One of the more high profile players to join our club in recent seasons has been summer acquisition Tom Cleverley, who made the move to Aston Villa from Manchester United. After a dragged out affair on transfer deadline day (and beyond), the England midfielder with thirteen caps eventually joined Villa on loan, with a view to a permanent move.
Cleverley had become a shadow of the player who broke into the England squad under Roy Hodgson. Sir Alex Ferguson’s departure from Manchester United led to a 2013-2014 season to forget for the young midfielder. There were a number of Manchester United players who suffered under the tutelage of David Moyes, but none more so than Cleverley. The England squad for the World Cup was announced in May 2014 and Cleverley’s name was nowhere to be seen; even Steven Gerrard and Frank Lampard retiring hasn’t resulted in a call-up since the World Cup.
After being the butt of many jokes and seeing a petition raised against his inclusion in future England squads, the last thing Cleverley needed was to be deemed surplus to requirements at Old Trafford – but that is exactly what happened. With his stock at its lowest, Tom Cleverley ended up at B6, where things began well. Cleverley made his Villa début in a 0-1 win at Anfield in early September. Unfortunately, that was the last time we won a game and our number eight must be beginning to think he’s cursed.
I must admit that I was not a big fan of Cleverley before he arrived at Villa Park. I didn’t feel he justified an England place as he was not a regular starter for Manchester United. I also felt we had a midfield player who was excelling at Villa Park who was not getting a look in ahead of Cleverley for England in Fabian Delph. Despite my previous doubts regarding Tom Cleverley’s ability, I decided to put them to one side and give him a fresh start playing for my club. After all, I felt he should be a massive upgrade on Sylla and El Ahmadi.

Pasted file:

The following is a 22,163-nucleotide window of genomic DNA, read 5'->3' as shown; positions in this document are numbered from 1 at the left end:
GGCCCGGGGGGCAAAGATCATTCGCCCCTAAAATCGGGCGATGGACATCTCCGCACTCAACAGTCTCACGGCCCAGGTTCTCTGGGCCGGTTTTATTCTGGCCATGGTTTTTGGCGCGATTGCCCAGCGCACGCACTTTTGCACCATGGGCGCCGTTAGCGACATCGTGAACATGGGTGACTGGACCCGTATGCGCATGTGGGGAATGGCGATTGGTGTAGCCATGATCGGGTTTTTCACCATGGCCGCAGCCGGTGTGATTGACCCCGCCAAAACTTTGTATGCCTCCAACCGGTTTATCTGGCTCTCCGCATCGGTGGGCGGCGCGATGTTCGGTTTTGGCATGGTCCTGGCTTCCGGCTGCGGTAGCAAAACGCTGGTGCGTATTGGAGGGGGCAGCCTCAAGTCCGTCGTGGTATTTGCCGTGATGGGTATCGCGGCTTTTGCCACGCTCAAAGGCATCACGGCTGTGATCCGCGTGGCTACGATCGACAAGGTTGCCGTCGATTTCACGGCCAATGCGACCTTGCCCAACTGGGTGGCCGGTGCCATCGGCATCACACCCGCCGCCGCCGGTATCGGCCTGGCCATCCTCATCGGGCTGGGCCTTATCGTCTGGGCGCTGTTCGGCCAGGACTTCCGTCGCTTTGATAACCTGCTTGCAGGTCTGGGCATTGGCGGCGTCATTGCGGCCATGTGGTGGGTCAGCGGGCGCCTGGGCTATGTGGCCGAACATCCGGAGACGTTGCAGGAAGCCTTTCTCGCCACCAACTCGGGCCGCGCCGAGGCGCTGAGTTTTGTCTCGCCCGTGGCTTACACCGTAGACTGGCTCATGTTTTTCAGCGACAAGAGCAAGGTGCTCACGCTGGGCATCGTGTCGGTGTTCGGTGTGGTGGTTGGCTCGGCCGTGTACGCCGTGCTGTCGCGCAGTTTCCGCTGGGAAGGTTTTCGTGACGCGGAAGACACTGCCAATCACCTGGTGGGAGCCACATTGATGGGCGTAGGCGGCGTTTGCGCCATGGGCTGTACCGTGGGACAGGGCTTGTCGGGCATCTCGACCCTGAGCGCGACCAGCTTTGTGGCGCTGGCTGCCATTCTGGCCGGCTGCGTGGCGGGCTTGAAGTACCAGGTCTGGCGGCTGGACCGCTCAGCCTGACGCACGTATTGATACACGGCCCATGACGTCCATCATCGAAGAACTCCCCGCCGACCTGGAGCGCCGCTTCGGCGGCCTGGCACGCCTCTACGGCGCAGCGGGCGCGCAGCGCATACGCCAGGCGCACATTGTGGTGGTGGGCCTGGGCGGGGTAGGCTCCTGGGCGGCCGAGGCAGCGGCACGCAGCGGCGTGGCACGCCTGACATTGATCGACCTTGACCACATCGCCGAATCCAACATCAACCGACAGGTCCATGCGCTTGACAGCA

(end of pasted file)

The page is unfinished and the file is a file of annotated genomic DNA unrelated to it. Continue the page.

In Cleverley’s early games, I was surprised by him and I thought he looked like a very tidy player. I also felt that he, Westwood and Delph complemented each other well. I liked his incisiveness, speed of passing and his busy style. I thought he had a really good game against Manchester City at home and I felt after the tough run of fixtures against last season’s top five that he would come further out of his shell.
When Lambert first signed Cleverley, the manager suggested he was planning to play Cleverley further forward as an attacking midfielder. I was pleased by this because he earned many plaudits in that role while on loan to Wigan in 2010-2011 . I put the fact that he started deeper in his early games down to the quality of opposition we had faced but in the three games since he has certainly not been played in the attacking midfield role. I know Delph’s long term injury has caused a bit of a re-think but against QPR and Spurs Cleverley definitely appeared to be playing left midfield.
Tom Cleverley is not, and never will be, a left midfielder. There seems to be a fascination at B6 with players playing out of position – and there has been for a long time, even pre-Lambert. Olof Mellberg, Carlos Cuellar, Luke Young and Emile Heskey all spent long periods playing out of position. Andi Weimann has been doing it for years now. Cleverley’s best atributes are wasted on the flank, where they can’t be utilised at all. He looks about as comfortable playing on the left wing as we do watching the Villans play at the moment!
It’s early days in Cleverley’s Villa career. Some fans will have already made up their minds and decided that he isn’t good enough but I would really like to see him used further forward. I think there is a good player in there. With Westwood and Sanchez playing, we can afford to move Cleverley further forward. For a team that’s scored one goal in seven we could certainly do with setting ourselves up in a slightly more attacking manner. I’m not asking for us to be gung ho, just to offer more of a threat than we have been doing. I can’t imagine that Cleverley believes that Villa Park is the place to be when he is being shunted out on the wing. Lambert may well have seen something in training or in games that has led to a re-think of his initial comments when Cleverley joined but, in my opinion, we are playing too cautiously anyway and the use of Cleverley seems to be proving that.
Tom Cleverley arguably came as close as anyone to scoring for us at Upton Park. Get the shackles off, Lambert, and he might offer us a new dimension going forward! We couldn’t half do with one!